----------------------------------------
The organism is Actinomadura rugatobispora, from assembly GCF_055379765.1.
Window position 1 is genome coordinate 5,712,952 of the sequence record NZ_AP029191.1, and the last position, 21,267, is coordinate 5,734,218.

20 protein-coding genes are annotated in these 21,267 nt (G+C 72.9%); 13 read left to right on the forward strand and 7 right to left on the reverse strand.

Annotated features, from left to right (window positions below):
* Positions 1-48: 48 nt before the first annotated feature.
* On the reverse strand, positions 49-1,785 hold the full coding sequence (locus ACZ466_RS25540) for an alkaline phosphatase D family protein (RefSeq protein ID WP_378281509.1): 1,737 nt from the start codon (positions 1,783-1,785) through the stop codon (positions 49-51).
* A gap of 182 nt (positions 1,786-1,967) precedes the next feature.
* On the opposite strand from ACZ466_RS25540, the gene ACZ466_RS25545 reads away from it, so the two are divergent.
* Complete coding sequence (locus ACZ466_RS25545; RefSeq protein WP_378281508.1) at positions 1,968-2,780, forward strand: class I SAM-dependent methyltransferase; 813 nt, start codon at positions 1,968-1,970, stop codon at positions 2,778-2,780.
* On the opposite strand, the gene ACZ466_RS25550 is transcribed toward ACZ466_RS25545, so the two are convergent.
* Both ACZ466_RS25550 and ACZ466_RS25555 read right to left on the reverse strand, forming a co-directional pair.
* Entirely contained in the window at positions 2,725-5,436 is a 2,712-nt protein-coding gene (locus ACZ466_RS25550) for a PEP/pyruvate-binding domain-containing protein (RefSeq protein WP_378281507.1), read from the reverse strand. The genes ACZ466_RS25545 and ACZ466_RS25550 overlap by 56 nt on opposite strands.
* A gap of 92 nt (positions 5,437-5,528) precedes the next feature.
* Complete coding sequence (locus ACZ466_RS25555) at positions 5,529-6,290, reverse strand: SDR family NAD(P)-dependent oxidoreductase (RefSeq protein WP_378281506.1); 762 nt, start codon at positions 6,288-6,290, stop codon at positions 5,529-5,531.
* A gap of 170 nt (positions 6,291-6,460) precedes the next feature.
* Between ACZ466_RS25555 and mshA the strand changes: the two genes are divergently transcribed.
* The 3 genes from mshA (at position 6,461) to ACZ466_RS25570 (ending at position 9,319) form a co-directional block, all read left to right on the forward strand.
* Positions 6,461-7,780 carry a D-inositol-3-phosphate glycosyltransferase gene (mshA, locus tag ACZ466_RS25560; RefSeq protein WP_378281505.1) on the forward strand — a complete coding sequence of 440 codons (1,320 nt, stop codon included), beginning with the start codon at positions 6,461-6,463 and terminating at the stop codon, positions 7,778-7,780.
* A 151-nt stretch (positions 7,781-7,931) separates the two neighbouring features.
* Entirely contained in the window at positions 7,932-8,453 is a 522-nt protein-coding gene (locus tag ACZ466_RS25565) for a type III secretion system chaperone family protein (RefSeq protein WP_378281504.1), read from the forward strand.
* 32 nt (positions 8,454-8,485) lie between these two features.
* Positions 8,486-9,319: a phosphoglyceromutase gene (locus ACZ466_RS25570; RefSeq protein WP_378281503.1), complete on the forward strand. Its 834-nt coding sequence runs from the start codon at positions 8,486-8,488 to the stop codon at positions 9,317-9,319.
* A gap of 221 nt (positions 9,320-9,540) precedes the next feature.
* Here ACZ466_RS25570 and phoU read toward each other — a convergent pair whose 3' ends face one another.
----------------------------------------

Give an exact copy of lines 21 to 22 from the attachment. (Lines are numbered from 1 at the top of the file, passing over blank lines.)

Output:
* 32 nt (positions 8,454-8,485) lie between these two features.
* Positions 8,486-9,319: a phosphoglyceromutase gene (locus ACZ466_RS25570; RefSeq protein WP_378281503.1), complete on the forward strand. Its 834-nt coding sequence runs from the start codon at positions 8,486-8,488 to the stop codon at positions 9,317-9,319.